Bailey Richards can’t help stopping by the adult toy shop to visit the beautiful unicorn tail they are selling. After stumbling onto some unicorn play online, Bailey has been intrigued and he wants the tail so badly. But it is not only way out of his price range, he is also nervous about even trying such a thing. Still, Bailey is compelled to visit it often and is saving up all he can from his job at the diner in hopes one day the tail can be his.
After leaving his career in construction, Sam Thurston bought the Pleasure Palace with a plan to revive the old store and bring it more upscale (starting with changing the name). Sam has noticed Bailey coming in and out of the store and finds himself incredibly drawn to the quiet, shy, and awkward young man. Sam finds Bailey beautiful, but Bailey is clearly so uncomfortable that Sam doesn’t want to make things worse by approaching him. But when Sam ends up in the diner where Bailey works, he takes a chance and asks Bailey out.
Bailey is overwhelmed by even the idea of spending time with Sam. Sam is gorgeous and older and has his life together. Bailey is just barely hanging on with his job in the diner. He also has few friends, has never dated, and has no sexual experience at all. Bailey also worries what Sam will think about Bailey’s interest in unicorn play. But Sam is sweet and kind and makes Bailey feel surprisingly comfortable. For his part, Sam finds Bailey wonderful, but also worries that once the young man gains some experience, he will want to move on to men more his age. The near 25-year age gap makes Sam doubt Bailey would want him long term. But the two men are connecting surprisingly well, and together they may find the happiness both have been missing.
Pet Me is the first book in Angelique Jurd’s new Toye Shoppe series, presumably centered around Sam’s store. In addition to Bailey and Sam, we also meet some of Sam’s friends and business partners, his employee, and a group of customers they all befriend. We already have some hints of partnerships within this group, and I liked the nice sense of found family among them all. I particularly enjoyed the group of customers (whom Sam affectionately dubs “the Brats”), as they befriend Bailey and start to give him that connection he has long been missing with his peers.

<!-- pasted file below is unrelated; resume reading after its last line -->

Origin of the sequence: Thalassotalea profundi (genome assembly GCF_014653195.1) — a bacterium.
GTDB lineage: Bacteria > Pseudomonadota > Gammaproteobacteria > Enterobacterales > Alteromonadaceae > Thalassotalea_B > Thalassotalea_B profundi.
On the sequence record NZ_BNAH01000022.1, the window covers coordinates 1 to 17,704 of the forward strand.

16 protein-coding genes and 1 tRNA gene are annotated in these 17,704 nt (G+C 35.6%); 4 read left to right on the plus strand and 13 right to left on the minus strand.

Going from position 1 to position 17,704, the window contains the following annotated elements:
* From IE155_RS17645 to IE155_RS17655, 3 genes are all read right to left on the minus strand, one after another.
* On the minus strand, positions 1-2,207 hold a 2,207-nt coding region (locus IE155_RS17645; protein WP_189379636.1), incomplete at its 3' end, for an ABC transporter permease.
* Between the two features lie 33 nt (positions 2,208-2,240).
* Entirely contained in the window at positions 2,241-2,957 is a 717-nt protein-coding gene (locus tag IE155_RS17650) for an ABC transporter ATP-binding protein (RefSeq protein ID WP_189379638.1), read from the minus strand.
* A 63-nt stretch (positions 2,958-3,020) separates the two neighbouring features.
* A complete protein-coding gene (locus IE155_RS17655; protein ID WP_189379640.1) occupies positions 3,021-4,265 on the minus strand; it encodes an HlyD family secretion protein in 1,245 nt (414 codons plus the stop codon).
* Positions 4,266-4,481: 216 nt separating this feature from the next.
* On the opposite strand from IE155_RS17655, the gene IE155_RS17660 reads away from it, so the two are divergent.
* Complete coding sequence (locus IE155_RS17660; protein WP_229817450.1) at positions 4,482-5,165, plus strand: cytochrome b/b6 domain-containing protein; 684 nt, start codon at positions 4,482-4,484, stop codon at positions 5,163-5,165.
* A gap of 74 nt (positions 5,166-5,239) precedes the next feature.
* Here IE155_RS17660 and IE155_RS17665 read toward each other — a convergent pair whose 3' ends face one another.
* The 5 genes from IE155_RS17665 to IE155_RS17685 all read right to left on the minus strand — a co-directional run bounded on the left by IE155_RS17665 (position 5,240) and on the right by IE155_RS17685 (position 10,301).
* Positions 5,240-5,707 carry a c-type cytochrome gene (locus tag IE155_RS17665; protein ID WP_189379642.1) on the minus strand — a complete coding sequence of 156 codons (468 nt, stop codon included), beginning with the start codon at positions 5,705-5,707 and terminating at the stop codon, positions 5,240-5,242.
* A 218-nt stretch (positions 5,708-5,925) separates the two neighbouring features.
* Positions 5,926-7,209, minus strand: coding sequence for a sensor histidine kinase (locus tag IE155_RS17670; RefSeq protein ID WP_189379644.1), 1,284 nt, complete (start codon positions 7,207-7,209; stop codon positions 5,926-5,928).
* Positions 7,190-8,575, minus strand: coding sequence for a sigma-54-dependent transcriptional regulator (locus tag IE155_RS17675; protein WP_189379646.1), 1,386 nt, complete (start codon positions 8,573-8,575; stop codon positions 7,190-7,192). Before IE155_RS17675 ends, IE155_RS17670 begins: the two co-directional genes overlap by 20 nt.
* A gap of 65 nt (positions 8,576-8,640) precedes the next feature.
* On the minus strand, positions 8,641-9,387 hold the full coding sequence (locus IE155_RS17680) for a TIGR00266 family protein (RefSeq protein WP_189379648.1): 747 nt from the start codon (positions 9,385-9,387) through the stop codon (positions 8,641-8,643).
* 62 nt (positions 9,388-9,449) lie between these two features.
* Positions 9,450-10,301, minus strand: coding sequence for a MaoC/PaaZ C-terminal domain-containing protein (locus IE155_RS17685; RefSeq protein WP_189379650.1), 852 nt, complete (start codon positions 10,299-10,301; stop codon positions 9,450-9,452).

The story is fairly light on conflict and mostly focuses on Sam and Bailey coming together. There are a few issues that crop up, though most of them aren’t real hurdles, such as the age gap. While Sam mentions it as a concern, it never really plays a role in the story. Bailey also worries about Sam’s reaction to the unicorn play, but again, it’s really a non-issue. The real focus of the story is on Bailey sort of coming into his own. He is 25 years old, but incredibly shy, awkward, and naive. He has few friends (and those he has, like his co-worker, he doesn’t realize consider him a friend). He has also never dated or had any sexual experience. There is a nice sweetness to Sam and Bailey’s interactions, as Sam takes things at Bailey’s pace and has a gentle, patient way about him that lets Bailey slowly gain the confidence he needs. This isn’t a Daddy/boy story, but there is a lot of that vibe here as Sam very much takes care of Bailey. At the same time, as the guys begin to explore the unicorn play, we see Bailey really find his inner strength and confidence.